I spose this is an appropriate place to discuss what happened today. I had a follow-up visit with a psychologist. This followed about
8 hours of neuro-psychiatric testing. It was done because I've had some memory problems and found myself doing some of the things my father did in the early stages of Alzheimer's disease. Things like repeating himself and telling the same story again and again. I don't think I'm quite at that stage, but I HAVE fouond that it's hard for me to keep track of what I've said to whom. Makes telling the truth real important. At least that way I don't have to try to keep track of any lies I might have told to someone. :)
The results I got were rather surprising. I thought that she'd tell me that there was some measurable memory disfunction...and I was really afraid that she'd recommend that I be treated with some sort of psycho-active medication. about
the last thing I wanna do is take more meds. But that's not what she told me. Her bottom line conclusion was that I have a lot more physical problems than I'm willing to admit to myself. And this is causing a permanent state of fatigue, which limits some of my cognitive skills, such as memory, problem solving, comprehension, etc. She told me that my scores on most of the tests were pretty high, but she could see that there were certain areas that seemed to be affected (like remembering faces) more than others.
Her suggestion to me was to spend 5 to 15 minutes each HOUR "watching grass grow." That is, doing nothing, either mental or physical. This is a very uncomfortable thing for me to do. I HATE doing nothing. I don't even like to sit and watch tv. I told her that I could meditate several times per day and she thought that was a good idea, but still wants me to watch the darned grass grow.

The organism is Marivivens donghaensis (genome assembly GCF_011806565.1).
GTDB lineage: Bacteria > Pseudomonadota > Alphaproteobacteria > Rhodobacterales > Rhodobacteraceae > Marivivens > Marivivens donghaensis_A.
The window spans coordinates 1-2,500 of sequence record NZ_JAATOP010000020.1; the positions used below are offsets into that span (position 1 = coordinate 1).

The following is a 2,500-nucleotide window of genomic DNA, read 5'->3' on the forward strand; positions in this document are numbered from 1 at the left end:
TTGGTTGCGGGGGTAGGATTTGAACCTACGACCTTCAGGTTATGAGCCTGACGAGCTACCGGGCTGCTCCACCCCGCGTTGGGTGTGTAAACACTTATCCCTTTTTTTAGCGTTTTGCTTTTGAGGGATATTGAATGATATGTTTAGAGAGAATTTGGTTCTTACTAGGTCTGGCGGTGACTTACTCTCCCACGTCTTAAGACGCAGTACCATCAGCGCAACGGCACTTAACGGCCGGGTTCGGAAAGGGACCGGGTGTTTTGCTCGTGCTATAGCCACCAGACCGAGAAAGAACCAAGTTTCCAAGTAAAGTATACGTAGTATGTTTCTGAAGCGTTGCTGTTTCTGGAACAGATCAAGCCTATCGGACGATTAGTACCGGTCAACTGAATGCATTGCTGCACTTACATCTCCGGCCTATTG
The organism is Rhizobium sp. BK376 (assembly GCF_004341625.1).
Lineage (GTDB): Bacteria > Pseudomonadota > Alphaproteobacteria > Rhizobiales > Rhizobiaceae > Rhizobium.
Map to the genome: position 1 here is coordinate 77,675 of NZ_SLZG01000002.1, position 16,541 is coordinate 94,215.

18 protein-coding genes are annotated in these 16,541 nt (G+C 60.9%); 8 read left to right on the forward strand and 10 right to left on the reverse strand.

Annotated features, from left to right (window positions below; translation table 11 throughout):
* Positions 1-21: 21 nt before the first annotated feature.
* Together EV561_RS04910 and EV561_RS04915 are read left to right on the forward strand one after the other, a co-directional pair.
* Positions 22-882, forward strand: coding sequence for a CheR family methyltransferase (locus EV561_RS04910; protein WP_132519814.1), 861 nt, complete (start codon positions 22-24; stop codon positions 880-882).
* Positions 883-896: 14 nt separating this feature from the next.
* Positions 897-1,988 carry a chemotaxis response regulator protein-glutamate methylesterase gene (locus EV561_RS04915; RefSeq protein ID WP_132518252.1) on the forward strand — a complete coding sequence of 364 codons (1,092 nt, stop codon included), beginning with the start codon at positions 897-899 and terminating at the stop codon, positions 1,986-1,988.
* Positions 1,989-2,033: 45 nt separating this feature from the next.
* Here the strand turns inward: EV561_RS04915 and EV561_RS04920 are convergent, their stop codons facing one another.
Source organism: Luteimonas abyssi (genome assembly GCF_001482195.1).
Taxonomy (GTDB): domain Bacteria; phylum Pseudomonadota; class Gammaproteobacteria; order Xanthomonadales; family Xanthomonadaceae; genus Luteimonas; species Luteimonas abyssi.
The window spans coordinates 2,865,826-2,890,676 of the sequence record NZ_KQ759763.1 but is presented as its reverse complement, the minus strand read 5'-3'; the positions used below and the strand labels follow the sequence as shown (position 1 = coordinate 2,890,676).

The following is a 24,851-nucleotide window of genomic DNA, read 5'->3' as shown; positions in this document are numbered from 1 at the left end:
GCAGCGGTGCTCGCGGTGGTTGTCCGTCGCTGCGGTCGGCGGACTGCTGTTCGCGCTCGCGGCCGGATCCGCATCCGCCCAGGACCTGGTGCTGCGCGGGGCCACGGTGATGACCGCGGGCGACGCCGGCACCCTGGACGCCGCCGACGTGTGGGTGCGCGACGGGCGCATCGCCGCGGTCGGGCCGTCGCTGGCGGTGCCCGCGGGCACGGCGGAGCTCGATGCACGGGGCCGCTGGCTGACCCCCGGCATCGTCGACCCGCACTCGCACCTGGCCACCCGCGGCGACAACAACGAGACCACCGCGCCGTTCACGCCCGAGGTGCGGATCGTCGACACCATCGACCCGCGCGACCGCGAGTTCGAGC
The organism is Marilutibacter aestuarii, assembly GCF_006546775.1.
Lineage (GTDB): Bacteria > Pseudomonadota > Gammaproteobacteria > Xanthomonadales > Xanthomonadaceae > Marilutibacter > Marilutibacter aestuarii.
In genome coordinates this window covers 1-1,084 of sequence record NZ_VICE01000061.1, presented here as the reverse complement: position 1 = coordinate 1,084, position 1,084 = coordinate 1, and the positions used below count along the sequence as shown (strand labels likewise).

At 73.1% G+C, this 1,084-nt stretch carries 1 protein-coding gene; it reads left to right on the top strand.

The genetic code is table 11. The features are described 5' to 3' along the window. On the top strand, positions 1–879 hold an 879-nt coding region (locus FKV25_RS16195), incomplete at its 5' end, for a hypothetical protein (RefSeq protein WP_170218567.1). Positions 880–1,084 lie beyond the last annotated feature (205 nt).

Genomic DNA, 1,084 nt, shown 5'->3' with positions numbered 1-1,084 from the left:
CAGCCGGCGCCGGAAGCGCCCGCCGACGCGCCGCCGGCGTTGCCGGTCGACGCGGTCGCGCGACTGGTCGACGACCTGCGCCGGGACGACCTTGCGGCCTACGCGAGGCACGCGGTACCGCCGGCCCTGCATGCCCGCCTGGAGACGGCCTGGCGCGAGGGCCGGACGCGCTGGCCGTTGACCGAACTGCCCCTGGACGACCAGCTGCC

She also wants me to exercise for the sake of exercise. This is something else that I hate. I can work hard on productive things...and over the last month I've found that I can work until the SOB hits, then relax for a while. The cardiologist says that continuing to "push against that wall" can help promote spontaneous collateral revascularization. I'm all for that. But the psychologist suggested that I only exert myself until "just before" I run out of breath. I'm not sure I know how to do that. And it seems in conflict with what the cardiologist tells me.
So I'm confused. That seems to be more and more of a natural state for me. :) I'm gonna have to find a way to take these "time outs" that she's suggesting that won't make me crazy while trying to preserve my sanity. See, I toldja I was confused. :)
As a summation, it seems that the work stress, the CAD and the bypass surgery have been more of a trauma to my body than I ever thought...and that I'm still trying to heal (it's been almost 9 months since the surgery.) Also the trauma has affected me in ways that I wasn't even aware of.
One of the areas that was measured was depression, and that seemed to be "within acceptable parameters, given the situation." The conclusion there was that the Prozac that I've been taking for the last 7 or so years is still doing its job. Another area that showed up was resentment. Given the situation that's occurred over the past 2.5 years (mainly job and medical malfeasance issues), she seemed to think that the resentment was somewhat natural.
I'm still in the process of processing (if you will) this information that I received today. I'm not exactly sure where I'm gonna go with it. But I don't think that I can watch grass grow for very long before I start doing things like making paper dolls, climbing the walls and chewing on the carpet while foaming at the mouth.
Stay tuned. I think there's more to come on this subject.